Sheep exports could be wiped out if a no deal Brexit goes ahead, with beef exports faring not much better, according to a new report.

The report, commissioned by the Agriculture and Horticulture Development Board (AHDB), Quality Meat Scotland, Meat Promotion Wales, and conducted by the Andersons Centre, showed that should Britain leave the EU with a meaningful Free Trade Agreement (FTA), only a slight decrease in red meat exports was predicted (1.1 per cent). This was due to the non-tariff measures adding inefficiencies to just-in-time supply chains.

In this deal, the UK would be still outside the Single Market but able to operate within a comprehensive FTA and a customs arrangement, which meant trade between the UK and EU remained tariff free.

In the case of a no deal however, the report predicted that there would be “stark” ramifications for both sectors.

It stated that combined beef and sheepmeat exports to the EU would decline by 92.5 per cent, with sheepmeat export trade (-99.7 per cent) almost completely wiped out. Substantial declines in trade were also projected for beef with exports down by 87 per cent and imports declining by 92 per cent.

Whilst declines would be small in a Brexit deal, the threat of more severe price declines increased under a no deal Brexit with the overall impact on the value of domestically produced meat expected to be -4 per cent for beef and -31 per cent for sheepmeat.

At farm level, a profitability fall from £93 per hectare to £68 per hectare in a deal scenario was predicted and -£45 per hectare in the event of no deal.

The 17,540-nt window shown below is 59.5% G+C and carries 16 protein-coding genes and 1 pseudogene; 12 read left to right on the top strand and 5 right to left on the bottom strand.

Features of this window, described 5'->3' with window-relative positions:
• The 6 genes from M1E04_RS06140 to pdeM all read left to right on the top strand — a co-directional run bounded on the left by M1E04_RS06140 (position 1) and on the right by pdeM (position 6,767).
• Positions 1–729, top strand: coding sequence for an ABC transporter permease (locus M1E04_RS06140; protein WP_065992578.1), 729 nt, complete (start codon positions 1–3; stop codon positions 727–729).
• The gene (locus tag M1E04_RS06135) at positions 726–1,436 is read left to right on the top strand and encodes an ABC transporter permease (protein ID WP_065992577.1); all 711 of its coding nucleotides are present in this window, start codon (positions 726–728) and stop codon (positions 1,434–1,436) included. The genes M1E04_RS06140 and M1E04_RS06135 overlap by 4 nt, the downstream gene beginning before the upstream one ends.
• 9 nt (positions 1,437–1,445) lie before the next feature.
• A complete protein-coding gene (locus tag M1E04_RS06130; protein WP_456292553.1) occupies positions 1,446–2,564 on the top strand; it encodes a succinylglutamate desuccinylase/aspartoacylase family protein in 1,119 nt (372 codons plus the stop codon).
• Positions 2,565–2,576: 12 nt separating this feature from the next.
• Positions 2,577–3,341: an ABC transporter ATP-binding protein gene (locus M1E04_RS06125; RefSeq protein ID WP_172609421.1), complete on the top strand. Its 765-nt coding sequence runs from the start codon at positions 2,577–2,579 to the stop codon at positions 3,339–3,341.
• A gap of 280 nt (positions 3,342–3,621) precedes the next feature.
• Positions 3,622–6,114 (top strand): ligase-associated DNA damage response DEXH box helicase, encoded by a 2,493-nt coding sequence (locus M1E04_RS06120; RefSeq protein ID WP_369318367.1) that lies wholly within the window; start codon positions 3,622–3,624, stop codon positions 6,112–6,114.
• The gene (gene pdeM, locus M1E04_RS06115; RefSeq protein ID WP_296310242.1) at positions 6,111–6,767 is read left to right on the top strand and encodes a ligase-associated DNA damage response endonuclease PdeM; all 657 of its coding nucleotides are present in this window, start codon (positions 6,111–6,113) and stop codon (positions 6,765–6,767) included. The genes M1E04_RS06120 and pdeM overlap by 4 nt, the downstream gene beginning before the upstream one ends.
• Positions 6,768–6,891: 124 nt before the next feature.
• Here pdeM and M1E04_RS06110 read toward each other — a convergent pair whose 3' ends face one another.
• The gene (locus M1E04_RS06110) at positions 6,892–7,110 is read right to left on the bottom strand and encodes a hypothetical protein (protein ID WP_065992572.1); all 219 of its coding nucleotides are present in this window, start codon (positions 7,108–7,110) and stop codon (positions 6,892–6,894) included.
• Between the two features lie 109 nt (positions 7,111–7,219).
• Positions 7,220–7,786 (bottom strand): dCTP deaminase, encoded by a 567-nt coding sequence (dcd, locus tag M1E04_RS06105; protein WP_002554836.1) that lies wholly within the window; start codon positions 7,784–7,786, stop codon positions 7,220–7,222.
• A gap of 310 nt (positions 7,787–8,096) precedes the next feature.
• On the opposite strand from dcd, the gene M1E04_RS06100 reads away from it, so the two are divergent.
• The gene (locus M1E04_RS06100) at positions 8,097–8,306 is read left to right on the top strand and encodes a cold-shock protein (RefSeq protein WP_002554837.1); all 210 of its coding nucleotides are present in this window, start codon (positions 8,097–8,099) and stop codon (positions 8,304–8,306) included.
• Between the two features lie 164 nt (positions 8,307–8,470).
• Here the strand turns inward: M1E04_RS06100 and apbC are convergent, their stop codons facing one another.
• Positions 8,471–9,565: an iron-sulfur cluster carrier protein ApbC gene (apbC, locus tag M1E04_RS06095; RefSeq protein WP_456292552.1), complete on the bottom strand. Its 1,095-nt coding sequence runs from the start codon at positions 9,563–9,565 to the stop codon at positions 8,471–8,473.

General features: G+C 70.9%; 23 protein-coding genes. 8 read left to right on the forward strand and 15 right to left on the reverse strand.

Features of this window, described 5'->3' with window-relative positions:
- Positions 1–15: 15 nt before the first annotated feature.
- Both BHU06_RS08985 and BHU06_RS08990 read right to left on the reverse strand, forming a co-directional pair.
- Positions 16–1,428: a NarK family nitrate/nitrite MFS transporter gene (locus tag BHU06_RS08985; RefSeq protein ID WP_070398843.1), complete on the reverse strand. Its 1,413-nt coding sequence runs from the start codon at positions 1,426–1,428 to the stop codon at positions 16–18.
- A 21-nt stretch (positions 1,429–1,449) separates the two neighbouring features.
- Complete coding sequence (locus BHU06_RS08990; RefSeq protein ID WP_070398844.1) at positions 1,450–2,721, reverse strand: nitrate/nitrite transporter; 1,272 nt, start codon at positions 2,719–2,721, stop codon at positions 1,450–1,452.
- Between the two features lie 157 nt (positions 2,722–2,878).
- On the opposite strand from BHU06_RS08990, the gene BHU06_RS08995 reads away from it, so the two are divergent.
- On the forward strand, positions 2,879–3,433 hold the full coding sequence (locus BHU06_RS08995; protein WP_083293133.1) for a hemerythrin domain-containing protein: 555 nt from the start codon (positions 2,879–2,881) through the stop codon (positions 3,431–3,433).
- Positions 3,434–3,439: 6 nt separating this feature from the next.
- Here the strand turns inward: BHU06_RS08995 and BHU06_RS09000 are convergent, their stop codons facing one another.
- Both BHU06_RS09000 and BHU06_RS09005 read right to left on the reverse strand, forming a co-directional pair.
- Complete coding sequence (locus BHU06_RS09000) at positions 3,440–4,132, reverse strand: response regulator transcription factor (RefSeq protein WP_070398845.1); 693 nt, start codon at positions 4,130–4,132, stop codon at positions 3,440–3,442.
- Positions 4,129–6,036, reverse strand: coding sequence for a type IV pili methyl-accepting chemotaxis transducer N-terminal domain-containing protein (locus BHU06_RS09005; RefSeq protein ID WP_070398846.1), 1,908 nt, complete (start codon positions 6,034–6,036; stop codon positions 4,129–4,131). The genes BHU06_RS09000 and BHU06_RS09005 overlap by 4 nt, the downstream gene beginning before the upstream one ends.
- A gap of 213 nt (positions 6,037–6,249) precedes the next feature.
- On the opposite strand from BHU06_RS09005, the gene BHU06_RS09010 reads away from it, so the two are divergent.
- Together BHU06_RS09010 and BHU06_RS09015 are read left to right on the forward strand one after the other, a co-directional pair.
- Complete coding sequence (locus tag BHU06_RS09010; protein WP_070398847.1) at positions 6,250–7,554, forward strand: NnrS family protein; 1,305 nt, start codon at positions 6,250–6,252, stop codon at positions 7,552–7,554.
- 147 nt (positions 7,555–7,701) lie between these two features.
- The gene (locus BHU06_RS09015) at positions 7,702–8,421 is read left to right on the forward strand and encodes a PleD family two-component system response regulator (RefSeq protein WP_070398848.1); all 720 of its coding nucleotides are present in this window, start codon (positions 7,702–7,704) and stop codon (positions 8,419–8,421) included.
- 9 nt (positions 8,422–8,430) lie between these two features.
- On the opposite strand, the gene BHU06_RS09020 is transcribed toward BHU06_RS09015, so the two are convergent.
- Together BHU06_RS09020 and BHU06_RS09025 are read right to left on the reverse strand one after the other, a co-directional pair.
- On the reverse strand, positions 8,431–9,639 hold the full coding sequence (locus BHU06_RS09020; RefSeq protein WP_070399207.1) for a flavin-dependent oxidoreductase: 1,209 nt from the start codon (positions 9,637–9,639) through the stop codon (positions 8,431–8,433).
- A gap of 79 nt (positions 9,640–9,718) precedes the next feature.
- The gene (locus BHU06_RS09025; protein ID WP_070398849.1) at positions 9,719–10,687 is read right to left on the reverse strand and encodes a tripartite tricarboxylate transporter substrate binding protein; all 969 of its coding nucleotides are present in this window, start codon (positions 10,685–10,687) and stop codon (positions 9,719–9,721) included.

Sarah Baker, AHDB strategic insight manager, said: “The analysis is a representation of reality and assumes farmers take no action in response to the price changes. In reality, they will adapt and some trade will continue, but the potential impact will be nonetheless substantial for the sheep sector.

“Importantly, the recommendations in the report give us a basis for discussion with the industry and will feed into to our strategic direction for the future.”

In response to its findings, the report called for the UK and EU to reach a mutual agreement which would minimise trade friction.

Suggested measures included creating a fast-track or lighter-touch Authorised Economic Operator system to help businesses overcome some customs measures; implementation of an e-certification system and better communication between UK and overseas regulatory authorities about procedures.